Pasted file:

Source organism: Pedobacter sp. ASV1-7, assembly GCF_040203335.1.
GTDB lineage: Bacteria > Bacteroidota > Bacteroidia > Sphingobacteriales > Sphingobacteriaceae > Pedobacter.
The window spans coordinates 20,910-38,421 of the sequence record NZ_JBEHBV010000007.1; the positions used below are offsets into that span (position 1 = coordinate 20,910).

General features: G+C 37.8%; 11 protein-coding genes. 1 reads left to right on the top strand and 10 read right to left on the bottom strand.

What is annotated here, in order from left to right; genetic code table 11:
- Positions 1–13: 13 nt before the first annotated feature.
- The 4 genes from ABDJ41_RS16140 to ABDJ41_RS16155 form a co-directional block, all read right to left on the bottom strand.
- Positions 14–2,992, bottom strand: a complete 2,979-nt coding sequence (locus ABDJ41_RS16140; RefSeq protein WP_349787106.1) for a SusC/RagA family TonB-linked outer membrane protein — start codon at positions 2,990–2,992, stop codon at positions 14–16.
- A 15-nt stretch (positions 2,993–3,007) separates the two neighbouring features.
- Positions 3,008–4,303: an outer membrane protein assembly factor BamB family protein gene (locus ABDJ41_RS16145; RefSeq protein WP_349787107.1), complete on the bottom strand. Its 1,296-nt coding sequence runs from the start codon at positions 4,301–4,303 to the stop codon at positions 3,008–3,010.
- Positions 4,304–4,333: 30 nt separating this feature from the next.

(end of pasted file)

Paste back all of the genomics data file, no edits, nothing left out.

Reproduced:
Source organism: Pedobacter sp. ASV1-7, assembly GCF_040203335.1.
GTDB lineage: Bacteria > Bacteroidota > Bacteroidia > Sphingobacteriales > Sphingobacteriaceae > Pedobacter.
The window spans coordinates 20,910-38,421 of the sequence record NZ_JBEHBV010000007.1; the positions used below are offsets into that span (position 1 = coordinate 20,910).

General features: G+C 37.8%; 11 protein-coding genes. 1 reads left to right on the top strand and 10 read right to left on the bottom strand.

What is annotated here, in order from left to right; genetic code table 11:
- Positions 1–13: 13 nt before the first annotated feature.
- The 4 genes from ABDJ41_RS16140 to ABDJ41_RS16155 form a co-directional block, all read right to left on the bottom strand.
- Positions 14–2,992, bottom strand: a complete 2,979-nt coding sequence (locus ABDJ41_RS16140; RefSeq protein WP_349787106.1) for a SusC/RagA family TonB-linked outer membrane protein — start codon at positions 2,990–2,992, stop codon at positions 14–16.
- A 15-nt stretch (positions 2,993–3,007) separates the two neighbouring features.
- Positions 3,008–4,303: an outer membrane protein assembly factor BamB family protein gene (locus ABDJ41_RS16145; RefSeq protein WP_349787107.1), complete on the bottom strand. Its 1,296-nt coding sequence runs from the start codon at positions 4,301–4,303 to the stop codon at positions 3,008–3,010.
- Positions 4,304–4,333: 30 nt separating this feature from the next.